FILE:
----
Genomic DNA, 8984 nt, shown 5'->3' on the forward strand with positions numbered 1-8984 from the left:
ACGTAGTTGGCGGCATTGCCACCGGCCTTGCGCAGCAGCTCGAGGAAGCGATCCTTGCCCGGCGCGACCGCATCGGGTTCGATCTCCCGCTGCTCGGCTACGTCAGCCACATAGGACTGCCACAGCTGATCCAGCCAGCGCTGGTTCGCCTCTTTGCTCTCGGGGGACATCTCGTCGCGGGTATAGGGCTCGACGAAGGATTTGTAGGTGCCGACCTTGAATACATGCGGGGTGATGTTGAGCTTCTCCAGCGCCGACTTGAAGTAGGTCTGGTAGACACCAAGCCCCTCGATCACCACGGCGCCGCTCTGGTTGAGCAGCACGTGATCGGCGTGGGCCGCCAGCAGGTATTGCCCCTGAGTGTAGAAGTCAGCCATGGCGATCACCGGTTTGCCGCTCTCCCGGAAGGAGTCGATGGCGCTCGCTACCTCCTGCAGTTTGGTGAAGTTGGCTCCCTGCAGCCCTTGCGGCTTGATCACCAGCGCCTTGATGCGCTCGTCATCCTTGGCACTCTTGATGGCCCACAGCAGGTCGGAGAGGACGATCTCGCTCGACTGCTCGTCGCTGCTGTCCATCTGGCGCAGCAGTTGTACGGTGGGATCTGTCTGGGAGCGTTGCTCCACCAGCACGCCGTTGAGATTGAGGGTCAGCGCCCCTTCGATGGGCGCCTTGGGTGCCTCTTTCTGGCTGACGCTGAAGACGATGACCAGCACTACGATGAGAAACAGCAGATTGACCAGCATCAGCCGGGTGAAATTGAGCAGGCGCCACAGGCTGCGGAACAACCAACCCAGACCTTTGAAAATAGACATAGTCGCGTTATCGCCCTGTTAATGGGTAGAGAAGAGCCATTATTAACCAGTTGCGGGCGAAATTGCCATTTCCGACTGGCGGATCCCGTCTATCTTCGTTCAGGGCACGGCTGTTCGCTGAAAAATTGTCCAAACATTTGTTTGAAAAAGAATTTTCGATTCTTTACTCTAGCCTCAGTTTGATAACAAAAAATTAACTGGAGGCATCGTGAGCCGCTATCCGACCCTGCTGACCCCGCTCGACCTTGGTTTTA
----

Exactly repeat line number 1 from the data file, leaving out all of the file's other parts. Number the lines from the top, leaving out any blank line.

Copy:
Genomic DNA, 8984 nt, shown 5'->3' on the forward strand with positions numbered 1-8984 from the left: